While performance is a hair under that of the MSI GS63VR, the difference is almost negligble: just one or two frames less per second in our Tomb Raider and Middle-earth: Shadow of Mordor benchmarks. If you can splurge on this version of the Alienware 13, we say do it. From its slick design to its performance, battery life, and OLED display, it’s exceptional in every metric we usually examine.
[$2,099 MSRP as reviewed]
Nvidia’s impressive jump in performance between last-gen Maxwell GPUs and this year’s Pascal GPUs has truly changed the gaming laptop space. MSI’s GS63VR Stealth is the boldest example of this: This portable gaming laptop sports a 15.6-inch screen, a quad-core i7-6700HQ processor, and a GTX 1060—all while weighing just four pounds. (That’s not a typo; we double-checked that number on our office’s postal scale.)
You do make some trade-offs to get the weight that low, of course. DIY upgrades are difficult on the GS63VR, and the build quality is less sturdy than that of Alienware’s 10-series laptops. Adding to the list of potential negatives are the GS63VR’s display, which has muted colors and doesn’t get very bright, as well as the weak audio subsystem.
Despite its drawbacks, the MSI GS63VR Stealth is still a 15.6-inch, four-pound laptop that can play the newest games at 1920x1080 with settings at or near Ultra. It’ll allow you to finally have portability and performance at the same time.
[$2,099 MSRP as reviewed]
Best luxury laptop
There’s no way to describe Microsoft’s Surface Book as anything but a luxury item. The configuration you want—the one with the GPU under the keyboard—isn’t even available until you fork over $1,650. But what you get is glorious.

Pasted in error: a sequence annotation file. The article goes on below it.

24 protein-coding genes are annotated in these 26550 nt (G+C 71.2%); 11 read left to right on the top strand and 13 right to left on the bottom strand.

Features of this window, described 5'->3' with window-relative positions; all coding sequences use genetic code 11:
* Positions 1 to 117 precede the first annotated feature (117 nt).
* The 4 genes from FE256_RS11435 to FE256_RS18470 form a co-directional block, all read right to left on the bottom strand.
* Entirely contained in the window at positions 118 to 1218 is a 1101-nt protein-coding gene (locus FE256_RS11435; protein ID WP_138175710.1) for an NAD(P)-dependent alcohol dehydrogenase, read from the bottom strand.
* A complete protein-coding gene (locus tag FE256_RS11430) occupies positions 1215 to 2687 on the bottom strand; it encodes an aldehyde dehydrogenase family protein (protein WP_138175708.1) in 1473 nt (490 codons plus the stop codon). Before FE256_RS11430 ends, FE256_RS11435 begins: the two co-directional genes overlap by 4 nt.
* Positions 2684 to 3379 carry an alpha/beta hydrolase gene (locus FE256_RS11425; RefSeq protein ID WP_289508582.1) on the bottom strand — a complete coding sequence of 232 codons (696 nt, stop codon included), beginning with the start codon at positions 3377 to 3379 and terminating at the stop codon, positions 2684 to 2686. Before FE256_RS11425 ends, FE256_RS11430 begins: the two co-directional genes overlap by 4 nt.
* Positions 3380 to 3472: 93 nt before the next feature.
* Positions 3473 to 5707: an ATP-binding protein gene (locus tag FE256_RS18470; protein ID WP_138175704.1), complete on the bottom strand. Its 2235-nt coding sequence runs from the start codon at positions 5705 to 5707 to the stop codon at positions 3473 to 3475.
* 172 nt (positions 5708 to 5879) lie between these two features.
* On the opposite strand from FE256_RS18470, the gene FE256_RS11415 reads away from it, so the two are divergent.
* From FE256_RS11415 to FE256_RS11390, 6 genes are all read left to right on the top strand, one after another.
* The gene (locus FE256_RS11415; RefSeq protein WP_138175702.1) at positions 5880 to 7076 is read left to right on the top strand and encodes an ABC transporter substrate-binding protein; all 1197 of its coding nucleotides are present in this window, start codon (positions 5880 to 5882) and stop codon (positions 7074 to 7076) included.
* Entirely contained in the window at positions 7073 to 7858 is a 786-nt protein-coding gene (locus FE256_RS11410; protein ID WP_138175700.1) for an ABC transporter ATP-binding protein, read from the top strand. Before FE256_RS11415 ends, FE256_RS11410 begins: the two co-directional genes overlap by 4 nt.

Start with the beautiful, high-resolution 13.5-inch screen, a discrete GeForce option, Skylake dual-core and exceptional battery life. That you can remove the screen to use as a tablet—err, clipboard—with the included pen is just a major bonus.
Performance in general is near the top of the heap, particularly in the Core i7 model that we reviewed. On graphics loads, including video-accelerated encoding, it can’t be touched by anything in its class.
Those who can afford it are going to get what they want: a beautiful laptop that’ll probably start conversations in the first-class cabin as you fly from Dubai to London.
[$1,499–$3,199 MSRP; $3,199 MSRP as reviewed]
Best high-end Chromebook
Nothing against our former favorite, the Dell Chromebook 13 (which is still a really nice Chromebook), but HP’s Chromebook 13 literally outshines it with a beautiful-looking laptop that no one will mind showing off, and power to spare.
It’s also the first serious competition to Google’s Chromebook Pixel flagship (specifically, the second-generation, 2015 model). Our review unit, the third-highest of four SKUs, priced at $819, performed on a par with the $999 Chromebook Pixel in our tests, plus it has a higher-resolution display.